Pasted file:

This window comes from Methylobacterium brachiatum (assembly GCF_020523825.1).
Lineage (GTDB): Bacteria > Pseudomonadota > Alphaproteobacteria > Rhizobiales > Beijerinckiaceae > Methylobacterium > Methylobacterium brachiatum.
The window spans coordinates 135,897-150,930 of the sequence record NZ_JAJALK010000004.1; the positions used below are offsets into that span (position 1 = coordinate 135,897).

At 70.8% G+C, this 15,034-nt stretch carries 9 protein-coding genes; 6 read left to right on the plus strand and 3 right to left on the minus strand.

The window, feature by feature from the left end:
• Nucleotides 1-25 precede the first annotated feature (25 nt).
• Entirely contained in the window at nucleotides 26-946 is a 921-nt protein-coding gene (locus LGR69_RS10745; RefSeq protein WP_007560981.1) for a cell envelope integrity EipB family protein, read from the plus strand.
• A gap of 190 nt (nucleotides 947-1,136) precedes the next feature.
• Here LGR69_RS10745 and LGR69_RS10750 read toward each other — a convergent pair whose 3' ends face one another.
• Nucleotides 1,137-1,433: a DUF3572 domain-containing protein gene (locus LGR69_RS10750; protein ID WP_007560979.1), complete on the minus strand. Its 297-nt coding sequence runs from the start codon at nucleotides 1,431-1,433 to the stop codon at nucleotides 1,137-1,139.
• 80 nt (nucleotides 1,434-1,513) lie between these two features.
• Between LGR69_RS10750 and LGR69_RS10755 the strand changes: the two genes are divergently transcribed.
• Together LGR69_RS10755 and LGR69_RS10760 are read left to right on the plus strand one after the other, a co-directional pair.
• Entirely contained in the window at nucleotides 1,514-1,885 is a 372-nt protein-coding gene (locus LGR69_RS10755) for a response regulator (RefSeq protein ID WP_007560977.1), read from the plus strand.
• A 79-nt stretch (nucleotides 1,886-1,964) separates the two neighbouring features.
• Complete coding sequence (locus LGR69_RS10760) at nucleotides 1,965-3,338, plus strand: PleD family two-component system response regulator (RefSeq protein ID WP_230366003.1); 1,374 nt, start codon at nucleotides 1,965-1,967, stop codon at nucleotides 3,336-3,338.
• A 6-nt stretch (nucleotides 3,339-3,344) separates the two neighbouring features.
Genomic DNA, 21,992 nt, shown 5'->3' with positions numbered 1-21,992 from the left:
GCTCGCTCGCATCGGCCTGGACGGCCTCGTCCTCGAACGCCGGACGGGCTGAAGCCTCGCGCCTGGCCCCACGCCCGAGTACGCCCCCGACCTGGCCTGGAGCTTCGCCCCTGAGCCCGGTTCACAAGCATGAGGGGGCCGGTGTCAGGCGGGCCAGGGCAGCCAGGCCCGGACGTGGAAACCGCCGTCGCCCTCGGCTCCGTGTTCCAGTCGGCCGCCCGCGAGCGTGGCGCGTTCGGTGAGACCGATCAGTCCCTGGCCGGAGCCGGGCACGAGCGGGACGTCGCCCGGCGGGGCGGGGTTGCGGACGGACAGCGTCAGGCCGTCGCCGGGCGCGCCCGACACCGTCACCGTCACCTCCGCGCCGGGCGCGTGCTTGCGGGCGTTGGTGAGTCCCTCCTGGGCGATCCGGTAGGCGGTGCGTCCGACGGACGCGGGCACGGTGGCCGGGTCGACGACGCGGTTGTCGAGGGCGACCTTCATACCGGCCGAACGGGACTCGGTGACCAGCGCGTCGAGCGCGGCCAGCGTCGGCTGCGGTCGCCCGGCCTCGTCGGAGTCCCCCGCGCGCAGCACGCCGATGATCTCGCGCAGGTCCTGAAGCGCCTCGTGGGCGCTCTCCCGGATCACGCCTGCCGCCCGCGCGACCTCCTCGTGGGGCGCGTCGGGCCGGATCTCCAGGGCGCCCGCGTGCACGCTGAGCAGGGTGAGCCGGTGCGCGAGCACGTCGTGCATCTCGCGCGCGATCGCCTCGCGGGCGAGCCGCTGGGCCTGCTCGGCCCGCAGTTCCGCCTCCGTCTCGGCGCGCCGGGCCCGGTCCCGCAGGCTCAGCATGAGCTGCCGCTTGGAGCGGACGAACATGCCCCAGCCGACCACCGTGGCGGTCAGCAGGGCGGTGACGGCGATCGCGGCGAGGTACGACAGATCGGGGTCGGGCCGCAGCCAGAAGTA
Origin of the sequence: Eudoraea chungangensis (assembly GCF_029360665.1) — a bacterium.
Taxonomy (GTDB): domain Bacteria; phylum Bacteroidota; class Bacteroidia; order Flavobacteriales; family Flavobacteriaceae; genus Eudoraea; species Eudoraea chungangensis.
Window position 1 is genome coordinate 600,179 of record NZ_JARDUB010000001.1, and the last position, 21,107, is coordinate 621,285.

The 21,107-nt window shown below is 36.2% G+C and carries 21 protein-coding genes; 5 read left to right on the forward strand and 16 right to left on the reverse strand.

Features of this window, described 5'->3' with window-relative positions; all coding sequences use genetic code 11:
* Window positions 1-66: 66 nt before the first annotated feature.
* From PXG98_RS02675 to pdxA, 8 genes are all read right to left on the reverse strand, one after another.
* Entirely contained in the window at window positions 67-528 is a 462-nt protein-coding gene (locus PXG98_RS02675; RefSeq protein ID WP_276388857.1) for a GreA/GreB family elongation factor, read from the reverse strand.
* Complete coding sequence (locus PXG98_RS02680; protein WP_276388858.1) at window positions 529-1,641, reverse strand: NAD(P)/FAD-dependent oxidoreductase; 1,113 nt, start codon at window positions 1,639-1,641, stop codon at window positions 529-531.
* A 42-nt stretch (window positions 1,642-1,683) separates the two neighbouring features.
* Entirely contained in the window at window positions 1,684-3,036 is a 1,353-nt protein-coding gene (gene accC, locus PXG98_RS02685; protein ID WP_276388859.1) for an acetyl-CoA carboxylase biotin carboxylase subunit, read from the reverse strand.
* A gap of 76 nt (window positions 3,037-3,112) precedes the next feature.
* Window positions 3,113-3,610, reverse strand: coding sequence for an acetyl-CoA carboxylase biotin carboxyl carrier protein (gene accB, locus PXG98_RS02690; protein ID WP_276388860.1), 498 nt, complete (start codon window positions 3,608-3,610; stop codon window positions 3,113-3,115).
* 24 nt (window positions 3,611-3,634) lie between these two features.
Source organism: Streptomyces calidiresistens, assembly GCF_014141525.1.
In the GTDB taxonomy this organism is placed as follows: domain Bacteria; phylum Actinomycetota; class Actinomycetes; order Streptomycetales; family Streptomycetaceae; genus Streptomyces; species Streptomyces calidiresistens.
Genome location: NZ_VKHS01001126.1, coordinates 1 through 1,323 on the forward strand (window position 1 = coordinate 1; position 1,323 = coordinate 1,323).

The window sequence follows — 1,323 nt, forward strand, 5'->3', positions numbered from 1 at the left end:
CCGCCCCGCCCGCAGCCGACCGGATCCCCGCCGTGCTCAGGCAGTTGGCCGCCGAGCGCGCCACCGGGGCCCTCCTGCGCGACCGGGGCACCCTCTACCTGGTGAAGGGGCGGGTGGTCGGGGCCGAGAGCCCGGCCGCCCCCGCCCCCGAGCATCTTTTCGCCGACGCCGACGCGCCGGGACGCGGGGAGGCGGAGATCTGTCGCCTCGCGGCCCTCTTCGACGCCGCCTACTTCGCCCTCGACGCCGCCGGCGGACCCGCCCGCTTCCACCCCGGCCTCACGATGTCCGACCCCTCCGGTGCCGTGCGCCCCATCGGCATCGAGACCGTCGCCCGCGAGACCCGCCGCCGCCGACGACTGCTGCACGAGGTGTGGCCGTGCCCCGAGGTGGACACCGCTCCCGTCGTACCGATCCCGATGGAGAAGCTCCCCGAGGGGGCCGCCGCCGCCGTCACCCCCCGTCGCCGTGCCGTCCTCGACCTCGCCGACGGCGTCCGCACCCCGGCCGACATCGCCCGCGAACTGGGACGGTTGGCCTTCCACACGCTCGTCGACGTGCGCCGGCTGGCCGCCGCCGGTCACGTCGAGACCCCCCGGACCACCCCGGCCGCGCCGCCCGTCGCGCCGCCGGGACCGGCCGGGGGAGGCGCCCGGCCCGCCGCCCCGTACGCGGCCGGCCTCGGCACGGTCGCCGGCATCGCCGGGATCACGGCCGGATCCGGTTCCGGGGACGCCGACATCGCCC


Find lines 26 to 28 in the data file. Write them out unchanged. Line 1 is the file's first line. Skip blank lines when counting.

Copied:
* From PXG98_RS02675 to pdxA, 8 genes are all read right to left on the reverse strand, one after another.
* Entirely contained in the window at window positions 67-528 is a 462-nt protein-coding gene (locus PXG98_RS02675; RefSeq protein ID WP_276388857.1) for a GreA/GreB family elongation factor, read from the reverse strand.
* Complete coding sequence (locus PXG98_RS02680; protein WP_276388858.1) at window positions 529-1,641, reverse strand: NAD(P)/FAD-dependent oxidoreductase; 1,113 nt, start codon at window positions 1,639-1,641, stop codon at window positions 529-531.